Similarly, we had set out the goal of two Fault Line ticks per Off Hours newsletter. We have had an average of 8.5 Fault Line ticks per newsletter. Just once since we started have we had only two Fault Line ticks — and in two newsletters we had 20 Fault Line ticks.
Since we began, we have had more than 150 personal contacts (from our tracking of the Inbox Score) from readers in reaction to our newsletter, and several editions had more than a dozen contacts.
Since the metrics are unique to this product, we do not have exact comparisons to other newsletters or articles. That said, here is a look at the top scoring newsletters:
“How to get married in less than 24 hours in Des Moines,” by Tommy Birch (staffer)
- It had an inbox score of 10; very high social media reaction (the highest) and high page views (the highest). Total score of 67,052
“Get cozy with Des Moines’ best coffee shops for fall drinks,” by Hannah Rodriguez (staffer)
- It had a high social media reaction and good page views. Total score of 49,678
“Circus arts are for everybody and every body. Here’s how to try it,” by Felicia Coe (guest author), 12/16/2021
- Decent Fault Lines ticks, decent inbox score, decent social interaction. Total score of 30,288
“Love beer? We have some options for you, including the newly reopened Beerhouse,” by Susan Stapleton (staffer)
- High Fault Line score (12), good page views. Total score of 27,504
“5 things I didn’t know you can do for free in Des Moines with a library card,” by Isaac Hamlet (staffer)
- The HIGHEST inbox score (16) , total combined score of 26,944
Finding guest authors is a struggle: This venture was designed to welcome guest authors to share their off-hours stories. We wanted this newsletter to be not just for our community but of our community. Although we have made significant efforts to individually recruit community authors, it has been difficult to land non-staff Off Hours contributions — and even when we have commitments from people in the community, they occasionally have not completed the task. This has required us to adjust our author schedule. We are now building up a more reliable pipeline of guest authors but it has taken more time to construct than we believed it would.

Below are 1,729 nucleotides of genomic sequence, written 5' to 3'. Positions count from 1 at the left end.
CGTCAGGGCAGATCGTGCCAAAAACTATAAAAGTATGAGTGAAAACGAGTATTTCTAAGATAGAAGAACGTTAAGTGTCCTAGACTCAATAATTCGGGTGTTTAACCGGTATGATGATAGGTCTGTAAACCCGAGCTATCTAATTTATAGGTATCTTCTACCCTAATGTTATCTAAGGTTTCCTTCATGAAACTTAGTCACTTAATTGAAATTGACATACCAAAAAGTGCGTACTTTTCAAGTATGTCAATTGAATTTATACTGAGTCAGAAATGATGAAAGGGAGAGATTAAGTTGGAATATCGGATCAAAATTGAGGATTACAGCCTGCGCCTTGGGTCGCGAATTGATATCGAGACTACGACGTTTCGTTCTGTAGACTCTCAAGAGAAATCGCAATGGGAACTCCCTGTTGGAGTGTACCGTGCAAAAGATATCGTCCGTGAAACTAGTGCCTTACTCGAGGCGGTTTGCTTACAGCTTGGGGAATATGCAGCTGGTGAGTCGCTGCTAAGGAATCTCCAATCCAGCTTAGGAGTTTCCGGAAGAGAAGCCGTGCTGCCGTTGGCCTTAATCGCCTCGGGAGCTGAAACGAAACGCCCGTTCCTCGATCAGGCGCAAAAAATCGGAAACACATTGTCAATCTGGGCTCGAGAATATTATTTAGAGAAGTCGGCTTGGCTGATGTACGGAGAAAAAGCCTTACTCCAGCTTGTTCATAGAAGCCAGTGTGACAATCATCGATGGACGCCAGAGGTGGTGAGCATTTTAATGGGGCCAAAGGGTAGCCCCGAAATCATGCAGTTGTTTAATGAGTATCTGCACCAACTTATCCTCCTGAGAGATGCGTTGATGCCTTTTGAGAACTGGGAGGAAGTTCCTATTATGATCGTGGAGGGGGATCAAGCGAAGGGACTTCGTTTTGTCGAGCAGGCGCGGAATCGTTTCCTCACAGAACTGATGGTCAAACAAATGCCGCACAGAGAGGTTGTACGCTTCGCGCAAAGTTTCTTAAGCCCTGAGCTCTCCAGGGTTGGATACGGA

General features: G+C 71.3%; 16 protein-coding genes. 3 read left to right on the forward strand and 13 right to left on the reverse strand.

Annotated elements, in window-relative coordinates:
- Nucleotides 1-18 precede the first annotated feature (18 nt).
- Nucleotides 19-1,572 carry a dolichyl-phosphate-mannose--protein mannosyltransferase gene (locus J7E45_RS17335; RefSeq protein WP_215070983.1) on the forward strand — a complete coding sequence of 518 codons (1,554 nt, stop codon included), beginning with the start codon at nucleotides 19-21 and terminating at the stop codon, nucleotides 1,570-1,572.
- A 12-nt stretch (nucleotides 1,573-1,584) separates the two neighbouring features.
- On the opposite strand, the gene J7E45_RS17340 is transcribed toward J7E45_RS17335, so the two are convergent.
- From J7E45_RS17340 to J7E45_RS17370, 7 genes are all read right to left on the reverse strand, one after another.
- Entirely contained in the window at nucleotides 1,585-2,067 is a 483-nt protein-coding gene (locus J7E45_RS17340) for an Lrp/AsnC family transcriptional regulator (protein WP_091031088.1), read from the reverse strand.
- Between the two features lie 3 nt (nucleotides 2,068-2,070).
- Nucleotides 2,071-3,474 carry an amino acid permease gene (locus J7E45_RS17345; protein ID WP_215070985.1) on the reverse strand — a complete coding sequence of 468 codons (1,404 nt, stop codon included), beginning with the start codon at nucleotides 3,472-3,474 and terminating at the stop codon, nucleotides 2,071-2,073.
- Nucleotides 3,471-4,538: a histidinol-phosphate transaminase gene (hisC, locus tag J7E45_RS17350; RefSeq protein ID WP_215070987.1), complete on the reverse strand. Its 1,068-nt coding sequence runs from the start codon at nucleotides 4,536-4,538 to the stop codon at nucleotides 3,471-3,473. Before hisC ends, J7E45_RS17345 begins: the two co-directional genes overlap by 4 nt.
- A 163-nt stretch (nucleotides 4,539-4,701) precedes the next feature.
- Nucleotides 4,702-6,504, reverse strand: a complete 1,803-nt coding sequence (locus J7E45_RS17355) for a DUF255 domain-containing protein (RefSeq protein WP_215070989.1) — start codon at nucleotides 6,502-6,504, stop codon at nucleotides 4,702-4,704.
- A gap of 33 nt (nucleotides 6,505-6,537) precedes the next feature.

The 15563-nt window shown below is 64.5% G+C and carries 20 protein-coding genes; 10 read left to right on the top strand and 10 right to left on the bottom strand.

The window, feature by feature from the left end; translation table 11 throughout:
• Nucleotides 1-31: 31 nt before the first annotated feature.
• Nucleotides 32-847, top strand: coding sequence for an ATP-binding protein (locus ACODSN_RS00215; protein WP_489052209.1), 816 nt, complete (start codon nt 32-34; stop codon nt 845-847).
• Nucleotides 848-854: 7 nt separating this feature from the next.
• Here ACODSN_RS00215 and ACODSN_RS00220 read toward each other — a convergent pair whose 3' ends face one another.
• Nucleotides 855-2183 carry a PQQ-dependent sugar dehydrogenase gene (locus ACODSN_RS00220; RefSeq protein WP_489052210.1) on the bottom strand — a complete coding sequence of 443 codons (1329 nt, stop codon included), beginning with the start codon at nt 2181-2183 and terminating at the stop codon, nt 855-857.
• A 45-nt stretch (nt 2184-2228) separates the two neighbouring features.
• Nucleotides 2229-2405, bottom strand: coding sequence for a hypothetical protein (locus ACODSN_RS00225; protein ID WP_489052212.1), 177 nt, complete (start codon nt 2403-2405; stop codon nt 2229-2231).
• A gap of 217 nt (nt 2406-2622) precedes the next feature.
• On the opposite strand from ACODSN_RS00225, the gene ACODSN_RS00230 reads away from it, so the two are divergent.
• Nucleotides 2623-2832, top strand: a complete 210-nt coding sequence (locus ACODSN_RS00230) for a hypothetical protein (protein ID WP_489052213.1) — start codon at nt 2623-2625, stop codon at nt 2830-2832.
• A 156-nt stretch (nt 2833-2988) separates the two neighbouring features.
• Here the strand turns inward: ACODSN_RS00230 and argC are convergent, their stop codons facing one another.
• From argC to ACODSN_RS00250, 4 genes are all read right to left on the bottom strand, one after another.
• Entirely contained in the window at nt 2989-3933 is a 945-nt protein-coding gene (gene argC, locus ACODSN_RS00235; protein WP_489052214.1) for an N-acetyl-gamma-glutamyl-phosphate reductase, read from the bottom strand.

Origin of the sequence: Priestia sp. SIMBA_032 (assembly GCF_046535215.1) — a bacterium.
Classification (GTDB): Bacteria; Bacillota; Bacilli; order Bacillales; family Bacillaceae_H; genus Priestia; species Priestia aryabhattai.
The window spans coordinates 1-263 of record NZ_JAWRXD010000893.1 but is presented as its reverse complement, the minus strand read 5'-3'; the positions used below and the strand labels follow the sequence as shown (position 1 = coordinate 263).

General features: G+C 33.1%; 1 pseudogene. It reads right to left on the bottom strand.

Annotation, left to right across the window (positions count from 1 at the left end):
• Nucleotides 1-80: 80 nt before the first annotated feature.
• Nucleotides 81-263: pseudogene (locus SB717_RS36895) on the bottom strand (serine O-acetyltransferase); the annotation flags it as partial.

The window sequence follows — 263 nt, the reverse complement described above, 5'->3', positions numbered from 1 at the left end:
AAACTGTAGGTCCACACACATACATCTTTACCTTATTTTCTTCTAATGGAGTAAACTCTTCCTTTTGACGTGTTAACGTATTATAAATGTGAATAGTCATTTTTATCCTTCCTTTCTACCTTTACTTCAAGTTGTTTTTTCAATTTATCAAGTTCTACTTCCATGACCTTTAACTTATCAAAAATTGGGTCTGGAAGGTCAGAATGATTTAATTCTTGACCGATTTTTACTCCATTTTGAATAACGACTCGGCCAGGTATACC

Some journalists are not used to having “fun” in their work: They have fun jobs but it was more of a mindset switch than we expected for them to be able to share what they do when they are not at their fun jobs.
Many of our journalists loved the concept: During much of Table Stakes, we only briefly explained our project to the entire staff. But once we were confident the Off Hours concept could work, we slowly widened the circle, providing more and more detail. The enthusiasm was immediate — reporters offered to author newsletters; our executive editor won approval to hire an entertainment editor to anchor Off Hours as well as direct three reporters; fellow Table Stakes participants were interested (and one even called it “utter genius”). We thought our project was great but we were not expecting how much passion others would bring to it.
Q: What would you do differently now? What did you learn?
A: Success comes from structure. We placed a lot of the burden for keeping Off Hours afloat on our entertainment team. The subject matter falls directly into their wheelhouse, so we believed they should appear in the rotation more often than others. And they have risen to the challenge, growing into the new voice and style we’ve asked of them.
But we could have had greater success by implementing a more structured writing schedule for other reporters across the newsroom. And we underestimated the amount of time it would take to create a cohesive style — while still allowing voice! — when editing so many different writers.
Long-term, we hope to add in-person events and meetups. Right now, our two efforts are on expanding both our social reach for the Off Hours product and recruiting guest authors. Once we get those fully in place (and we consistently have low COVID numbers), we may move on to in-person events.
Q: What advice would you give to others who try to do this?
A: Off Hours helped fill a hole that we recognized in our coverage at the Register, and it’s one we believed our staff and readers would connect with.
But your newsletter could be about whatever topic makes sense within your own organization. We believe this model is, at its core, highly replicable across a variety of topics.
But the newsletter relies on strong authors who are willing to bring some of themselves to the writing. Make sure you have a core person or group of people who want to take ownership of this project and be its champion.